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Sports and Braces: The Right Mouthguard Matters

When it comes to protecting our kids’ teeth, sports can be a tough opponent. And when those kids are wearing braces, parents are also keen to protect that expensive investment. So what are the braces restrictions we as parents need to worry about? We asked Dr. Philip Bomeli, orthodontist and founder of Solon Orthodontics, for his professional opinion on what restrictions, if any, we should place on our sports-loving, braces-wearing teens.

Q: Are there any sports or activities that should be restricted if our kids wear braces?  

Bomeli: We certainly don’t want anyone to stop whatever sport they’re playing once they get braces. It’s an important part of life being on a team, so we just need to make sure they have the right kind of protection for their mouth. While any kind of mouthguard you use will seem inherently bulkier with braces, it’s still super important to wear one.

Q: Is there a special kind of mouthguard they should or shouldn’t use?

Bomeli You can’t use the boil and bite ones for two reasons. First, what we’re doing with braces is moving your teeth, so within days of making the mouthguard, it won’t be the right shape for them. Second, the boil and bite ones can adhere too well to the braces and wires and pull things off, causing damage. Instead, we recommend a flat, plain mouthpiece that covers both the top front teeth and bottom front teeth and fits easily between the braces and the lips. Most kids love them, and they do a good job. We’ve had some cases where the combination of the braces and the mouthguard actually kept someone from losing a tooth as a result of an injury.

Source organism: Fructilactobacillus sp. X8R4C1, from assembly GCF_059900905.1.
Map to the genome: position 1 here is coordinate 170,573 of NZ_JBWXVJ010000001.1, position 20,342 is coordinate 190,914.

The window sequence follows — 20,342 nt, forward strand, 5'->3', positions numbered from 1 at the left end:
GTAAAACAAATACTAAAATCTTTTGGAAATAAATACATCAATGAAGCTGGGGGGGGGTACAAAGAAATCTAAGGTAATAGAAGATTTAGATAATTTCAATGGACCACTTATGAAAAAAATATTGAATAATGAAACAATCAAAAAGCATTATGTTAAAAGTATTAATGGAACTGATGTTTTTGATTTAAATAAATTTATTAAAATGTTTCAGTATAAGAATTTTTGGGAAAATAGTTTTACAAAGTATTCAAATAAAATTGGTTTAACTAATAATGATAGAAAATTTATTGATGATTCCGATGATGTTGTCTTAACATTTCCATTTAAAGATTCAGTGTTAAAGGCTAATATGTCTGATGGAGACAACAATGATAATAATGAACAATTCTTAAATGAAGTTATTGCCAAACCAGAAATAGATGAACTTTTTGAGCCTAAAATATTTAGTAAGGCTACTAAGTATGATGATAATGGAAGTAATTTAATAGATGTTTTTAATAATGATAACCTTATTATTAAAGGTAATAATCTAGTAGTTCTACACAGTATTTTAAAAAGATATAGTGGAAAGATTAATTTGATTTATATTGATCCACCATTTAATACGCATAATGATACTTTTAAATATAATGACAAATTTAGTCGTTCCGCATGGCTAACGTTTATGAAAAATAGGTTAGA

Q: What if they’re provided with a mouthguard they are told to use?

Bomeli: It’s a good idea to come in for a quick checkup to have their orthodontist take a look at it to make sure it will work for them. If not, the orthodontist should be able to recommend or provide one that will do a better job of protecting their mouth. You want your kid to be protected, but also you’re making a big investment in those braces, so you want to make sure they don’t get damaged. 

Q: Are there any sports that are particularly prone to injuries that can affect orthodontia?

Bomeli: Basketball is one where we might see more soft tissue injuries to the mouth because it’s not always mandatory for them to wear the mouthguard. Also, sometimes with volleyball—those elbows can be vicious. I don’t see too many football or lacrosse injuries because it’s mandated that they wear a mouthguard to play. 

Q: If they don’t have braces yet, and you know they are planning to play a contact sport, is there a different type of braces you should consider rather than traditional braces? 

Bomeli: We really look at it on a case-by-case basis. Clear aligners are great, but they don’t necessarily work for every patient. If they are a good candidate for either braces or Invisalign, the sport might then dictate which one makes more sense for them.

Jennifer Proe

Jennifer Proe is a writer and editor with Your Teen Magazine. 

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